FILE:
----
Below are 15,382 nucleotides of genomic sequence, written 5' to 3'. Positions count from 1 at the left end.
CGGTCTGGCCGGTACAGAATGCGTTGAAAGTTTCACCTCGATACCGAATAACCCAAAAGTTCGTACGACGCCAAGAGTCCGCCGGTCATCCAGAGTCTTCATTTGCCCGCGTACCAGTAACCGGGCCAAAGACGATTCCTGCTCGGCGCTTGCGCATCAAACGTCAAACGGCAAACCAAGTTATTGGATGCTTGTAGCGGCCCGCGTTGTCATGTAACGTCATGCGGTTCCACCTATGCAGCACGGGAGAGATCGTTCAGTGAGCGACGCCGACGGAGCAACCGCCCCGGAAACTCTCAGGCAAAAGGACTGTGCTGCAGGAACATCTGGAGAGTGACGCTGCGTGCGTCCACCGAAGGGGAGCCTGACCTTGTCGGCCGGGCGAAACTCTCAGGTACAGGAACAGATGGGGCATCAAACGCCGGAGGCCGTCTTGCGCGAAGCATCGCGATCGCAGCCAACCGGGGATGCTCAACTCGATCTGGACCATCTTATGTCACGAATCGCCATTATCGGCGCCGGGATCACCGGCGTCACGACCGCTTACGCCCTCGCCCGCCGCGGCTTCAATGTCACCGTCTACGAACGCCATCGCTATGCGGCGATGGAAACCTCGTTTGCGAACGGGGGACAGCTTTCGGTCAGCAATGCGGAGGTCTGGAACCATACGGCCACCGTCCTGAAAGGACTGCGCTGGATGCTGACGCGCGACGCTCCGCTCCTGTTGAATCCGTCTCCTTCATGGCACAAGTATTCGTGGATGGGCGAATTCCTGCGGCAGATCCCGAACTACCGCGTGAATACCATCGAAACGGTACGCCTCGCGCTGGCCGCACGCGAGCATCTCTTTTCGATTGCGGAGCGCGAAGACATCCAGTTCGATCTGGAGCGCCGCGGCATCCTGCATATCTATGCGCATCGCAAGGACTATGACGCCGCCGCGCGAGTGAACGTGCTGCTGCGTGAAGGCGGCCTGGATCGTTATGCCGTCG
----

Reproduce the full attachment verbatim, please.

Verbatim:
Below are 15,382 nucleotides of genomic sequence, written 5' to 3'. Positions count from 1 at the left end.
CGGTCTGGCCGGTACAGAATGCGTTGAAAGTTTCACCTCGATACCGAATAACCCAAAAGTTCGTACGACGCCAAGAGTCCGCCGGTCATCCAGAGTCTTCATTTGCCCGCGTACCAGTAACCGGGCCAAAGACGATTCCTGCTCGGCGCTTGCGCATCAAACGTCAAACGGCAAACCAAGTTATTGGATGCTTGTAGCGGCCCGCGTTGTCATGTAACGTCATGCGGTTCCACCTATGCAGCACGGGAGAGATCGTTCAGTGAGCGACGCCGACGGAGCAACCGCCCCGGAAACTCTCAGGCAAAAGGACTGTGCTGCAGGAACATCTGGAGAGTGACGCTGCGTGCGTCCACCGAAGGGGAGCCTGACCTTGTCGGCCGGGCGAAACTCTCAGGTACAGGAACAGATGGGGCATCAAACGCCGGAGGCCGTCTTGCGCGAAGCATCGCGATCGCAGCCAACCGGGGATGCTCAACTCGATCTGGACCATCTTATGTCACGAATCGCCATTATCGGCGCCGGGATCACCGGCGTCACGACCGCTTACGCCCTCGCCCGCCGCGGCTTCAATGTCACCGTCTACGAACGCCATCGCTATGCGGCGATGGAAACCTCGTTTGCGAACGGGGGACAGCTTTCGGTCAGCAATGCGGAGGTCTGGAACCATACGGCCACCGTCCTGAAAGGACTGCGCTGGATGCTGACGCGCGACGCTCCGCTCCTGTTGAATCCGTCTCCTTCATGGCACAAGTATTCGTGGATGGGCGAATTCCTGCGGCAGATCCCGAACTACCGCGTGAATACCATCGAAACGGTACGCCTCGCGCTGGCCGCACGCGAGCATCTCTTTTCGATTGCGGAGCGCGAAGACATCCAGTTCGATCTGGAGCGCCGCGGCATCCTGCATATCTATGCGCATCGCAAGGACTATGACGCCGCCGCGCGAGTGAACGTGCTGCTGCGTGAAGGCGGCCTGGATCGTTATGCCGTCG